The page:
Air Pollution Index

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This article is about the air pollution index used in Malaysia. For air pollution indices in general, see Air quality index.

The Air Pollution Index (API) is a simple and generalized way to describe the air quality, which is used in Malaysia. It is calculated from several sets of air pollution data. It was formerly used in mainland China and Hong Kong. In mainland China the API was replaced by an updated Air Quality Index in early 2012[1] and on 30 December 2013 Hong Kong moved to a health based index.[2]

Malaysia[edit]

The air quality in Malaysia is reported as the API (Air Pollutant Index) or in Malay as IPU (Indeks Pencemaran Udara). Four of the index's pollutant components (i.e., carbon monoxide, ozone, nitrogen dioxide and sulfur dioxide) are reported in ppmv but PM10 particulate matter is reported in μg/m3.[3]

This scale below shows the Health classifications used by the Malaysian government.

API

Air Pollution Level

0 - 50 Good
51 - 100 Moderate
101 - 200 Unhealthy
201 - 300 Very unhealthy
301 - 500 Hazardous
500+ Emergency

If the API exceeds 500, a state of emergency is declared in the reporting area. Usually, this means that non-essential government services are suspended, and all ports in the affected area are closed. There may also be a prohibition on private sector commercial and industrial activities in the reporting area excluding the food sector.

The highest API value ever recorded was 839 in Kuching on 23 September 1997 during the 1997 Southeast Asian haze.[4]

Former indices[edit]

China[edit]

China's State Environment Protection Agency (SEPA) is responsible for measuring the level of air pollution in China. As of 28 August 2008, SEPA monitored daily pollution level in 86 of its major cities. The API level was based on the level of 5 atmospheric pollutants, namely sulfur dioxide (SO2), nitrogen dioxide (NO2), suspended particulates (PM10), carbon monoxide (CO), and ozone (O3) measured at the monitoring stations throughout each city.[5]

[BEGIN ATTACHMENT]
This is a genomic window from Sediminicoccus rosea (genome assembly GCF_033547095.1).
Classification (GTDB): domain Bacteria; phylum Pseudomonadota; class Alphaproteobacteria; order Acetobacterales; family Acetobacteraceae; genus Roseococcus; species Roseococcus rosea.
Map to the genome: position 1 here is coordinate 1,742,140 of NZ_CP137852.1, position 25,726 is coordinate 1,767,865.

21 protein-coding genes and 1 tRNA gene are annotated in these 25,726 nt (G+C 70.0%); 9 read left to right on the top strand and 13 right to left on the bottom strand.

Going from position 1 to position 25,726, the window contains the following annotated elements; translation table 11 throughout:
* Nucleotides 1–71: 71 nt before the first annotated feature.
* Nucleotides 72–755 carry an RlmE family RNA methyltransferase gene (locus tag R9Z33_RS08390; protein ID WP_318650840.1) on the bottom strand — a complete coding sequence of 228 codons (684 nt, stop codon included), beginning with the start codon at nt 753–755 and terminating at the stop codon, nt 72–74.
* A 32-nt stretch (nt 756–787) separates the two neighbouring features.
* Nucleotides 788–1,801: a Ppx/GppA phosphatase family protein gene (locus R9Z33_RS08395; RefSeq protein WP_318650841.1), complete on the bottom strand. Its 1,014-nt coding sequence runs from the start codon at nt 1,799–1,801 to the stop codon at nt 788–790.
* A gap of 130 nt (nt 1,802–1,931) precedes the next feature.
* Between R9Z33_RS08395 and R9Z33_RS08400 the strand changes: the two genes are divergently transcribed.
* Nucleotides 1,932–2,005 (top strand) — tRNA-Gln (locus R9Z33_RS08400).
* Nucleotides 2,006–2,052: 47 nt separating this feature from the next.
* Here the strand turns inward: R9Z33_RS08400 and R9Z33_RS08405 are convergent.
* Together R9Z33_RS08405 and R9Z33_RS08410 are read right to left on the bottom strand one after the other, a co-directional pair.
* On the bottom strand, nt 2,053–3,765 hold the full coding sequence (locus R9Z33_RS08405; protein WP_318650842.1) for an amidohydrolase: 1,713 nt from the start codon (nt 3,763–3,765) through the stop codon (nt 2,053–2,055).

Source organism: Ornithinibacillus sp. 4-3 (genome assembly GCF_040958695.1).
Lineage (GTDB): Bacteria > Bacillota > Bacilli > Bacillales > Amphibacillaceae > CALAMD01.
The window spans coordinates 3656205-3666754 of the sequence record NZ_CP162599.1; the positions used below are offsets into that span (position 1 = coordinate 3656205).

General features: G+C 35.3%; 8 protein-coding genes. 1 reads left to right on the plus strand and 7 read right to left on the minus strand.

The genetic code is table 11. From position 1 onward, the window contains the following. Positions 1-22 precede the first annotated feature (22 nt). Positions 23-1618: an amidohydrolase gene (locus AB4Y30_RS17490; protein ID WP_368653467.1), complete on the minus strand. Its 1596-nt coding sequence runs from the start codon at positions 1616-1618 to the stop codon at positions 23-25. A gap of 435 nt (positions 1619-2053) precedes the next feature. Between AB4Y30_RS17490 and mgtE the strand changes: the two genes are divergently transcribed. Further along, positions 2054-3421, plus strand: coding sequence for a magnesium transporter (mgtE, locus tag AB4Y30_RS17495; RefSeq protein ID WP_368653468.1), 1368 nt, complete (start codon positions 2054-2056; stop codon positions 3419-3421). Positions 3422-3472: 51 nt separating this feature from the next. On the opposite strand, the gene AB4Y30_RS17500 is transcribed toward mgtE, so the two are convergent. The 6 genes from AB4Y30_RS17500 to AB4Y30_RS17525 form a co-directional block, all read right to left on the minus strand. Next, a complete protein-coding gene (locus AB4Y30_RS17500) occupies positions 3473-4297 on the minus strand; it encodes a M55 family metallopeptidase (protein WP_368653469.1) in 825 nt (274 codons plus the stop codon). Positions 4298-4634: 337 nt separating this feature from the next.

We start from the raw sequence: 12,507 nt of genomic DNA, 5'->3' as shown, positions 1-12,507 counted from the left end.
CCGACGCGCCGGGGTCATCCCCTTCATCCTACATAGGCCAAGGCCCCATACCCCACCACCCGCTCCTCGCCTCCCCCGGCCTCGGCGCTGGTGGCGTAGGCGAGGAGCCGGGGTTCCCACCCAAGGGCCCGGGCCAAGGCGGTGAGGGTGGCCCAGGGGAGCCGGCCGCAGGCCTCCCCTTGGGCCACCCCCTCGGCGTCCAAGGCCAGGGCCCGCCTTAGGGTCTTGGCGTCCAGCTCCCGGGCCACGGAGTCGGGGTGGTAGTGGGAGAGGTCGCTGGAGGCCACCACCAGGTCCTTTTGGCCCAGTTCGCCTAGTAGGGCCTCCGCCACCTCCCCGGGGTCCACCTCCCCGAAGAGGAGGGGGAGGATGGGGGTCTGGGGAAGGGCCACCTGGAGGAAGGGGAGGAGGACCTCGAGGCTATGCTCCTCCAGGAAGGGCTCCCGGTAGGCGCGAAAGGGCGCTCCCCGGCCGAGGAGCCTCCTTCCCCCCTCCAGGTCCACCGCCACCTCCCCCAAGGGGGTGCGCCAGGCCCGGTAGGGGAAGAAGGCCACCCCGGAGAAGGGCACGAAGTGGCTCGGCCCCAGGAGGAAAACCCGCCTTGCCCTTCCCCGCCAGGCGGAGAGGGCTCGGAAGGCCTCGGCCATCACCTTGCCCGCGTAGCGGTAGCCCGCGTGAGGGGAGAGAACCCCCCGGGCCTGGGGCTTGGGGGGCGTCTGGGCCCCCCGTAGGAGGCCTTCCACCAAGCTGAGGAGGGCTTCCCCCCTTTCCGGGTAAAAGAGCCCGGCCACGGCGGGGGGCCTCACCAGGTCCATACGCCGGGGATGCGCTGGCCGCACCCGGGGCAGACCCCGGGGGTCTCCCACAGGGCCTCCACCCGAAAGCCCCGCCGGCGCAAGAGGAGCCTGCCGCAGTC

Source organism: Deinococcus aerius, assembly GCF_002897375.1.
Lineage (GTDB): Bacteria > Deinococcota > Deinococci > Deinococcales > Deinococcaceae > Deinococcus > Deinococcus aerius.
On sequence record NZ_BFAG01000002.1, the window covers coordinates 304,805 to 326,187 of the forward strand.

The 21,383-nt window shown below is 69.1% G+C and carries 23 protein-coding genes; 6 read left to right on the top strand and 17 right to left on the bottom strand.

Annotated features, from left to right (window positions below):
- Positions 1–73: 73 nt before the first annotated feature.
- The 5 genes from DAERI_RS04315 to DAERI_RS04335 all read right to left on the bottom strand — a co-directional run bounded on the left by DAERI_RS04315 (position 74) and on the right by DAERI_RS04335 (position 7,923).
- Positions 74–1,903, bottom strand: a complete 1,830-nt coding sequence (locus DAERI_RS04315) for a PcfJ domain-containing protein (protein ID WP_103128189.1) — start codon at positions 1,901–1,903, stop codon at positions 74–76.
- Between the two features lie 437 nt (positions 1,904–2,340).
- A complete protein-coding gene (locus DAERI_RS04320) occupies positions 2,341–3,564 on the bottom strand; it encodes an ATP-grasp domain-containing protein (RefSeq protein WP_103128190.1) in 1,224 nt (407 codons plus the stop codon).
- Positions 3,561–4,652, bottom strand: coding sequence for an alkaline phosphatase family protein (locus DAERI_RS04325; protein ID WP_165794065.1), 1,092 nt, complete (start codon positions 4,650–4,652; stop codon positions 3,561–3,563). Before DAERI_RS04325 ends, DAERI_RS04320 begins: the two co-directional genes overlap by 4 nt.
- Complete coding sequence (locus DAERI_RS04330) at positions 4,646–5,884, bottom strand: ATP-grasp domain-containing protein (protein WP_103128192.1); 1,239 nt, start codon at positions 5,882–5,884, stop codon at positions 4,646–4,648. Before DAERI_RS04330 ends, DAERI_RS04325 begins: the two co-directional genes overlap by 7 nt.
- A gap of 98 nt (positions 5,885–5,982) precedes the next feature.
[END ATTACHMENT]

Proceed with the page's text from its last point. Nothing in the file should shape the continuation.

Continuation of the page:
API Mechanics
An individual score is assigned to the level of each pollutant and the final API is the highest of those 5 scores. The pollutants can be measured quite differently. SO2, NO2 and PM10 concentration are measured as average per day. CO and O3 are more harmful and are measured as average per hour. The final API value is calculated per day.

The scale for each pollutant is non-linear, as is the final API score. Thus an API of 100 does not mean twice the pollution of API at 50, nor does it mean twice as harmful. While an API of 50 from day 1 to 182 and API of 100 from day 183 to 365 does provide an annual average of 75, it does not mean the pollution is acceptable even if the benchmark of 100 is deemed safe. This is because the benchmark is a 24-hour target. The annual average must match against the annual target. It is entirely possible to have safe air every day of the year but still fail the annual pollution benchmark.[5]

API and Health Implications (Daily Targets)[5]

API Air Pollution
Level
Health Implications
0 - 50 Excellent No health implications
51 -100 Good No health implications
101-150 Slightly Polluted Slight irritations may occur, individuals with breathing or heart problems should reduce outdoor exercise.
151-200 Lightly Polluted Slight irritations may occur, individuals with breathing or heart problems should reduce outdoor exercise.
201-250 Moderately Polluted Healthy people will be noticeably affected. People with breathing or heart problems will experience reduced endurance in activities. These individuals and elders should remain indoors and restrict activities.
251-300 Heavily Polluted Healthy people will be noticeably affected. People with breathing or heart problems will experience reduced endurance in activities. These individuals and elders should remain indoors and restrict activities.